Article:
A successful freelancer controls the narrative of their own story, including who they want to work with, how much they want to be paid, and when they want to work (which is why most of us became freelancers in the first place!).
7. Letting setbacks stop you
How you view setbacks says more about you than it does about the actual outcome. Let’s say a freelancer was working hard to hit their first $10,000 month. The end of the month rolls around and they’ve managed to hit $9,500.
This might be tempting for them to view as a failure.
At the same time, another freelancer who’s working hard to hit their first $1,000 month would see that $9,500 as a HUGE success.
So, the first thing to realize is that failure is all relative.
Failure is just a story you’re telling yourself. And you have the power to change that story.
The narrative of a freelancer is the story you write…and continue writing.
8. Taking setbacks as a reflection of you and your work
Experiencing a setback doesn’t mean that there is something wrong with you. You may have failed to meet a goal, but that doesn’t mean that you as a person are a failure. One of the worst things we can do to our mental well-being is to make an external condition affect how we think of ourselves.
A failure is simply an outcome. Better yet, it’s an opportunity to learn.
Think of everything you do in your business as a learning opportunity. Every pitch you send out, every call you have with a prospective client, every connection you make on LinkedIn.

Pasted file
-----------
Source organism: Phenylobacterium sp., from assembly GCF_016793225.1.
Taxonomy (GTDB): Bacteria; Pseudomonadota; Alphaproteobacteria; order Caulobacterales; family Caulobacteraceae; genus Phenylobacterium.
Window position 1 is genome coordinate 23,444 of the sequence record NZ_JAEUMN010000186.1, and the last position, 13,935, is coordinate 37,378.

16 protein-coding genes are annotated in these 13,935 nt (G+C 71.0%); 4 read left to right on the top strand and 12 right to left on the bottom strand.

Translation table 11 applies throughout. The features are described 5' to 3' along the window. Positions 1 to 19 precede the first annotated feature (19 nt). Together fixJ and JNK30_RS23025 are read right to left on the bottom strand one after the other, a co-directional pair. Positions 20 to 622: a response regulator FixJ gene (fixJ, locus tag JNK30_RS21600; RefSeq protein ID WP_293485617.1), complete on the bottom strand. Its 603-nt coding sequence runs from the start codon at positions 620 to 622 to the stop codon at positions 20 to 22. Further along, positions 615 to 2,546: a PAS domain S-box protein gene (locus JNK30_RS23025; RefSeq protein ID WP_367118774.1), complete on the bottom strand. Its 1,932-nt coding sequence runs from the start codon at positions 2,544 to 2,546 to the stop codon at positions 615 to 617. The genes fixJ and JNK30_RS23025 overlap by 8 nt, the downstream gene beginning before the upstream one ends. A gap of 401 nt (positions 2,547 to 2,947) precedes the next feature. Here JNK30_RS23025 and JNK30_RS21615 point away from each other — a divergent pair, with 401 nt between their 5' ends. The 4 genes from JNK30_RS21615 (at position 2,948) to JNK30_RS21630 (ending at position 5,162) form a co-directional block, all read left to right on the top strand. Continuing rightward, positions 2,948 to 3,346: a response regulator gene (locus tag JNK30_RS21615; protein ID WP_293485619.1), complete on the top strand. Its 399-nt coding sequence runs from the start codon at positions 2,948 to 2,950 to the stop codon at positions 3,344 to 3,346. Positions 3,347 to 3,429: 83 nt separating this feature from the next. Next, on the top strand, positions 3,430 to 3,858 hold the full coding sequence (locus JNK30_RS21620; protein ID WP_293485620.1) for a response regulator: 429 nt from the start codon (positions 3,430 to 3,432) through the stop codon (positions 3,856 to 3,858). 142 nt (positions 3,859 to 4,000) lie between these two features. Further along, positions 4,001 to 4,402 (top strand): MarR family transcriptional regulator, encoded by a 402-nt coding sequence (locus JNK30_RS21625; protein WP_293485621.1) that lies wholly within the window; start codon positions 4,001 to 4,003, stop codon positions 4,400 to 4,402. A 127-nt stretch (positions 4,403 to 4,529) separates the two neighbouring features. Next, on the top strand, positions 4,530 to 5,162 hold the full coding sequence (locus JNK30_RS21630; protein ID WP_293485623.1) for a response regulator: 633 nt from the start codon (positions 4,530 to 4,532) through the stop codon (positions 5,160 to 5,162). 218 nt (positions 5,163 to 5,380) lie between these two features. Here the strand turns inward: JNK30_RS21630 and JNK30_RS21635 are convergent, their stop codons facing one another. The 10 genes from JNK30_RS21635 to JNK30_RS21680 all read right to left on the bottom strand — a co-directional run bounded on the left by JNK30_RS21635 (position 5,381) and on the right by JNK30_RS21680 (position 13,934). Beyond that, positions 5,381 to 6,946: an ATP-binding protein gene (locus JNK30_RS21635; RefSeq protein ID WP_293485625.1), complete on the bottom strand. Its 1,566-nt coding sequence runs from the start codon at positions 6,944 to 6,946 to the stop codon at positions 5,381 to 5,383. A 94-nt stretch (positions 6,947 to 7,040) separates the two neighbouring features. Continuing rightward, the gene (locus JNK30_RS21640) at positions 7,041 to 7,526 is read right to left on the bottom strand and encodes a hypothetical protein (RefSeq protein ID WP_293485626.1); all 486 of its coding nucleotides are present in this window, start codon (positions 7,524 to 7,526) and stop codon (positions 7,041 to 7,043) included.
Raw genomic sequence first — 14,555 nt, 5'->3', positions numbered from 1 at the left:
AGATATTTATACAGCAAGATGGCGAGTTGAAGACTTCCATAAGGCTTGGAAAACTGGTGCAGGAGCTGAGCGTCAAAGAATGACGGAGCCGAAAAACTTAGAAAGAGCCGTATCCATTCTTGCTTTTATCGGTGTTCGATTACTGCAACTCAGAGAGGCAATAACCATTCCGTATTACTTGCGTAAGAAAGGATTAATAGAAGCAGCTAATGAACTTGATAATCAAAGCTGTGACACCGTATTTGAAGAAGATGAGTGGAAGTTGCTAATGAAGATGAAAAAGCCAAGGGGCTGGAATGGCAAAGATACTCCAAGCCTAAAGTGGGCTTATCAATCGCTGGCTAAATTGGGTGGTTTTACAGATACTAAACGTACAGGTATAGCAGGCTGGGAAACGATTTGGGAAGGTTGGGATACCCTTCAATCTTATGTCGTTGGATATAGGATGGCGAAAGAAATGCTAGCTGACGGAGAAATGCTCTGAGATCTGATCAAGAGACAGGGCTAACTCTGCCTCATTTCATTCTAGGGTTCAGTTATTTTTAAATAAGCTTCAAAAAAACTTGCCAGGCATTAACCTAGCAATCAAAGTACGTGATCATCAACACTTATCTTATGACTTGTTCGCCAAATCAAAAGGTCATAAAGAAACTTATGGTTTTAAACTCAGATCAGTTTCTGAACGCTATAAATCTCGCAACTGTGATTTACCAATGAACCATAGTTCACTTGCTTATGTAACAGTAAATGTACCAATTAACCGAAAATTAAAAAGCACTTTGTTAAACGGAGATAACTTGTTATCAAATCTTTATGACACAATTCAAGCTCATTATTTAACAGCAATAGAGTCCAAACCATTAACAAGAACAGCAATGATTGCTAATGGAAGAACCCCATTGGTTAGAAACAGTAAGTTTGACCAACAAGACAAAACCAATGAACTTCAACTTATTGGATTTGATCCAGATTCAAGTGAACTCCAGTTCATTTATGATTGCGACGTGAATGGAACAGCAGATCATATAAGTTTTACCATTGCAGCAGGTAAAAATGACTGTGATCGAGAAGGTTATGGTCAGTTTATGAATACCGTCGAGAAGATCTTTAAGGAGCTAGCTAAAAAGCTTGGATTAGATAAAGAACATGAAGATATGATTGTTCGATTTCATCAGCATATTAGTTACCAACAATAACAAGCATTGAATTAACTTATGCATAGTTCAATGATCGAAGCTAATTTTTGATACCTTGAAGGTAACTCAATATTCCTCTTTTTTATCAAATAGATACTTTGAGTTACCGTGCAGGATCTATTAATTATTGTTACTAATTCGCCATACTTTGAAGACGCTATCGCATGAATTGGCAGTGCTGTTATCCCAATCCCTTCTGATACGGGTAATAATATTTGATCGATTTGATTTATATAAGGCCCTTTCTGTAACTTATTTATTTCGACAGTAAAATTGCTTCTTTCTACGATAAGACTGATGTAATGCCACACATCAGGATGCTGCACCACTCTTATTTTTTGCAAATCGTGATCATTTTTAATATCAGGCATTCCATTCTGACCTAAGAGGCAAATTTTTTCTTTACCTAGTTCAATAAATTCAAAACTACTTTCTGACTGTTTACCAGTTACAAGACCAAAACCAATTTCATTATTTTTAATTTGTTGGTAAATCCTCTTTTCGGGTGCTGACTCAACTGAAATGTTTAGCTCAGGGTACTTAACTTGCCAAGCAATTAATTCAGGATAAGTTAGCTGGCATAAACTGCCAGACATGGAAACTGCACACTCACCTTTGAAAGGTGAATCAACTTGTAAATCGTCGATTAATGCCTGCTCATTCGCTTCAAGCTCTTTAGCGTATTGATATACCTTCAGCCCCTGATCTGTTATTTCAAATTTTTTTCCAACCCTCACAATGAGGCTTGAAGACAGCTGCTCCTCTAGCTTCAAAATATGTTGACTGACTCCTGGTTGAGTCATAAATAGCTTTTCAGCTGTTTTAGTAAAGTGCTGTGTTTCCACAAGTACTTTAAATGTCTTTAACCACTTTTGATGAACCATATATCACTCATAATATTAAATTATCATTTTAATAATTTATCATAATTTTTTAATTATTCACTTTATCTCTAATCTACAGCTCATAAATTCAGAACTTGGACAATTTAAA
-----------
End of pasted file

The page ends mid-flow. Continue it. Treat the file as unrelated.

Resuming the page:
With each endeavor, you should seek to learn if how you approached each outreach if it was successful or not.
Let’s say you write a basic pitch letter and then customize it for 50 companies. You send out that letter as an email and no one replies.
Is that a failure? Well, it might seem like one. But think of it as a learning opportunity. Is there a way to fine-tune your letter? Is your messaging not hitting the mark? Did you target the wrong companies?
What you might once have thought of as a failure could be turned on its head and considered an opportunity to get better results next time.
Failures are simply missed learning opportunities.
Try, learn, tweak, and try again.
Why do people fail in freelancing? The simple truth is that the biggest deterrent of most people’s freelance business success isn’t the economy—it’s themselves. It’s wasting time and energy instead of taking decisive action.
Did any of this especially resonate with you? Let me know in the comments below!
Last Updated on August 10, 2023 by Kate Sitarz